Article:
Thinking of contracting?
From early planning advice to emergency payroll for imminent work, Link Global Management can help you with your work arrangements.
Get in touch with one of our advisors now using the phone number at the top of the page, or use our online form and email services.
Contracting in Switzerland
Work Permits & Visas in Switzerland
Contracting in Switzerland?
Link Global Management are perfectly placed to handle your Switzerland contractor accounting. Structure your work arrangements with confidence using our internationally renowned accounting solutions.
From early planning advice to emergency payroll for imminent work, and every step in between, Link Global Management provides expert contractor accounting solutions for Switzerland and worldwide.
Switzerland has restricted quotas for foreign workers, and everyone requires work authorisation. To get permission to work in Switzerland, there are different conditions if you’re from a country in the EU or European Free trade Association (EFTA) (EU countries plus Iceland, Liechtenstein, Norway and Switzerland) and if you’re a non-EU/EFTA citizen. Getting a Swiss work permit is becoming more difficult.
Since 2015, owing to growing anti-immigration sentiment, the Swiss government has reduced the number of work permits available for non-EU nationals and for assignees from EU/EFTA countries. The non-EU/EFTA quotas for short-term work permits (L permits) and for long-term work permits (B permits) were reduced and so was the quota for short-term permits for EU/EFTA citizens.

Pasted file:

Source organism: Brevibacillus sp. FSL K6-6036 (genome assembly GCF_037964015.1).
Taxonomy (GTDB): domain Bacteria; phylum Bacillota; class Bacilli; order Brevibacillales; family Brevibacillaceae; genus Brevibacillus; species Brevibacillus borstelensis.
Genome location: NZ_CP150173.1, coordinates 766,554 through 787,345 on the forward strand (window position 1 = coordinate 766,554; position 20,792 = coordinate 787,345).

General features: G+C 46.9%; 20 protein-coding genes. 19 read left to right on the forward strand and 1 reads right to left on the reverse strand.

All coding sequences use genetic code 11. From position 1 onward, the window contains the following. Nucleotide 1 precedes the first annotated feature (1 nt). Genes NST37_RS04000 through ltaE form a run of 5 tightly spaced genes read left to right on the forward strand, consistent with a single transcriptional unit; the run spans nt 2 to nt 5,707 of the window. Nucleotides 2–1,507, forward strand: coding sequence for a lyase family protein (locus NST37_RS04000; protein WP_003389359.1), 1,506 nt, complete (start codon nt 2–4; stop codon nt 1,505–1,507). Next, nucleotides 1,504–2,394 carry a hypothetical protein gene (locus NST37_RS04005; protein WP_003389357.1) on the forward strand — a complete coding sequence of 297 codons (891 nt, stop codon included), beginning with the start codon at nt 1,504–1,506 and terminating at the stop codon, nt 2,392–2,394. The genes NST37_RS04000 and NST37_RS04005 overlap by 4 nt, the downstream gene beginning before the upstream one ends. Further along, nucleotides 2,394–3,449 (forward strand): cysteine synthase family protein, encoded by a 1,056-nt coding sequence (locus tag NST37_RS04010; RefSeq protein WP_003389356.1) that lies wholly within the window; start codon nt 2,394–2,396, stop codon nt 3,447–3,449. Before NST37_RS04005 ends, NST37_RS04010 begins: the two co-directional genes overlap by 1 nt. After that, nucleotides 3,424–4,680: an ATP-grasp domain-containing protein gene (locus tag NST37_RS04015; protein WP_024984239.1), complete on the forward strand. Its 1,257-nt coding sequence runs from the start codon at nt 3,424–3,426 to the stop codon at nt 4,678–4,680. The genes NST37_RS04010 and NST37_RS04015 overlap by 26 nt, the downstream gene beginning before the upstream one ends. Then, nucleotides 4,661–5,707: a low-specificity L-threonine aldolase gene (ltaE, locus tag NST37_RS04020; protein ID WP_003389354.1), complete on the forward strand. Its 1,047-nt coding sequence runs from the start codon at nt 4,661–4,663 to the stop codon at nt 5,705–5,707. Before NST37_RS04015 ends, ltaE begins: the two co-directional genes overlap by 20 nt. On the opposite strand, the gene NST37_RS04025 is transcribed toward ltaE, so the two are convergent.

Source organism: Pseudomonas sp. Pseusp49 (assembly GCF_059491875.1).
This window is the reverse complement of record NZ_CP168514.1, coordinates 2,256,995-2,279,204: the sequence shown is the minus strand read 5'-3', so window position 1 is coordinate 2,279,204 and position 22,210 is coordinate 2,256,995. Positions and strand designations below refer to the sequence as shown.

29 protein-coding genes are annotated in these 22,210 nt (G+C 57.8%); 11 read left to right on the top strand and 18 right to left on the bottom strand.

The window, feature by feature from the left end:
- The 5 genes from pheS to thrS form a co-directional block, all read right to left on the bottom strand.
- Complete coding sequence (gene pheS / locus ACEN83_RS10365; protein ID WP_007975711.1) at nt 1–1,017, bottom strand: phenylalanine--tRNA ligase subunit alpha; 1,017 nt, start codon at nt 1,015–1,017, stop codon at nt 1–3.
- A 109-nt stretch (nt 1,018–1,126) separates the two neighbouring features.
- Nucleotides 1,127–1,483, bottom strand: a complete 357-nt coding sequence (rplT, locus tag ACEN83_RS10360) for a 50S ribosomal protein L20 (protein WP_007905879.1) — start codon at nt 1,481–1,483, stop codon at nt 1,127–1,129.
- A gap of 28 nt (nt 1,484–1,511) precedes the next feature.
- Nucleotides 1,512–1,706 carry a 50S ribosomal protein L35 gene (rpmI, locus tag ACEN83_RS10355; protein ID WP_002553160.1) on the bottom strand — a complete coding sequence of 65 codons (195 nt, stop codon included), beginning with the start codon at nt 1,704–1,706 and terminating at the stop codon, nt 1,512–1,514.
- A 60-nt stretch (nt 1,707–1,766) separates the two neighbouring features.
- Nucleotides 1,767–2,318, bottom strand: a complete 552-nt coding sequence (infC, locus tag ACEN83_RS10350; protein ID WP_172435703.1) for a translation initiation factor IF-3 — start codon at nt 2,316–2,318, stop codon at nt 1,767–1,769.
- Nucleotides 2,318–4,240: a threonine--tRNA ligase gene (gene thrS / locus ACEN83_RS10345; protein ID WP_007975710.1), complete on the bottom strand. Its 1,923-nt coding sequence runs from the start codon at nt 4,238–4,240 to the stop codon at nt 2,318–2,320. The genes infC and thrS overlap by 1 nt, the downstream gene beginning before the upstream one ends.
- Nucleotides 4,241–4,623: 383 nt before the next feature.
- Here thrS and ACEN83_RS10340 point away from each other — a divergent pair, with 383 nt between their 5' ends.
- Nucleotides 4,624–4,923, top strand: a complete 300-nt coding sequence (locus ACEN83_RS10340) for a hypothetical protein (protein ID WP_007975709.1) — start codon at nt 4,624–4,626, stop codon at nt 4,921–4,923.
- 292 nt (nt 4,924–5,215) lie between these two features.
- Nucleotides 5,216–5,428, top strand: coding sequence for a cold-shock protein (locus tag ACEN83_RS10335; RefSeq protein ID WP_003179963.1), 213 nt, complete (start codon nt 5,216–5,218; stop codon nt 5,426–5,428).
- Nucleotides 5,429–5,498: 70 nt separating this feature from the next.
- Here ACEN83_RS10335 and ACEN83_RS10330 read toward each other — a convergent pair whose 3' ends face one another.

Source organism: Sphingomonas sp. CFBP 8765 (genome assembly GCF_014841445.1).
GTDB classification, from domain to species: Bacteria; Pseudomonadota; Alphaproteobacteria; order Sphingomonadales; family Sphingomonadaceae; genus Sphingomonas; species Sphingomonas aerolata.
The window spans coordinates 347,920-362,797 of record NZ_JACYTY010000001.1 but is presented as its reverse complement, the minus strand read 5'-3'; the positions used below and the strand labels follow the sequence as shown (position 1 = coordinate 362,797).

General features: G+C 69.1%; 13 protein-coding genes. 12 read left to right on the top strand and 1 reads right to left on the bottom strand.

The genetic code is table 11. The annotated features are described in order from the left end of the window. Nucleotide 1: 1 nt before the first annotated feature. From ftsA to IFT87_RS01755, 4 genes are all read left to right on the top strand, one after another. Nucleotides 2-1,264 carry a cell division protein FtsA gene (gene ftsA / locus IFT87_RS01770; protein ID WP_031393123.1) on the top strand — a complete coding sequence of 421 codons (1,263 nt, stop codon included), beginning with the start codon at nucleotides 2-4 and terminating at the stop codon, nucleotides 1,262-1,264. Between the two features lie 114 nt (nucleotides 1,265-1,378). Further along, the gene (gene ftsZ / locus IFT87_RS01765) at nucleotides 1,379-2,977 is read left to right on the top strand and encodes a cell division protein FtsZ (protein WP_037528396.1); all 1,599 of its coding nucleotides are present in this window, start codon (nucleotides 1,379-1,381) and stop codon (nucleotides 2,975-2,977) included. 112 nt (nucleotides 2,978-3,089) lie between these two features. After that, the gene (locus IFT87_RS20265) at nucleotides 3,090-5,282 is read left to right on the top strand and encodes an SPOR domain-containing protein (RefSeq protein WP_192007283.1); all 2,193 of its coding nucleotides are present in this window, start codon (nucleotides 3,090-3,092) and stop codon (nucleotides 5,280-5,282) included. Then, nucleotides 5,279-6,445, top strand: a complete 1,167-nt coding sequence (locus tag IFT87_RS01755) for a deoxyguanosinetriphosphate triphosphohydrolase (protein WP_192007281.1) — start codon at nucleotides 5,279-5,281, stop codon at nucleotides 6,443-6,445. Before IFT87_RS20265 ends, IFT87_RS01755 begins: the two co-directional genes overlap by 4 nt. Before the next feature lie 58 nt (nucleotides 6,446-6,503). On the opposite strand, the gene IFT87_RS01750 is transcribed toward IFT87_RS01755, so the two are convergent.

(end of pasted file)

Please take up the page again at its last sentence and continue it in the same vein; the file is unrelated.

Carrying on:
The immigration authorities have also tightened application practices, such as closer scrutiny of applications, increased salary requirements and stricter extension rules. These measures have made obtaining work permits more difficult but getting a Swiss work permit is still possible for those that meet the conditions, or work in a shortage industry.
Social Security in Switzerland
Link Global Management deducts tax and social security at source on a PAYE basis, and payments are made to the relevant authorities. Reciprocal arrangements allow workers to combine social insurance contributions paid in Switzerland and abroad with EU countries and several others. If you’re working, the contributions are shared between you and your Swiss employer, who pays half of the amount at a flat rate of 5.05%. This is the first part of the Swiss Federal social security system (compulsory old age insurance, survivors insurance and disability insurance called the 1st pillar).
Membership of a company pension fund (LPP) is compulsory for all employees earning over CHF 20,520 a year. The employer contributes at least 50%. Health insurance is compulsory for everyone living in Switzerland and must be obtained within three months of arrival. Contributions to both schemes are fully tax-deductible. If you’re self-employed you must take out your own social insurance.
Thinking of contracting in Switzerland?
|Language||German, Italian, French, Romansch|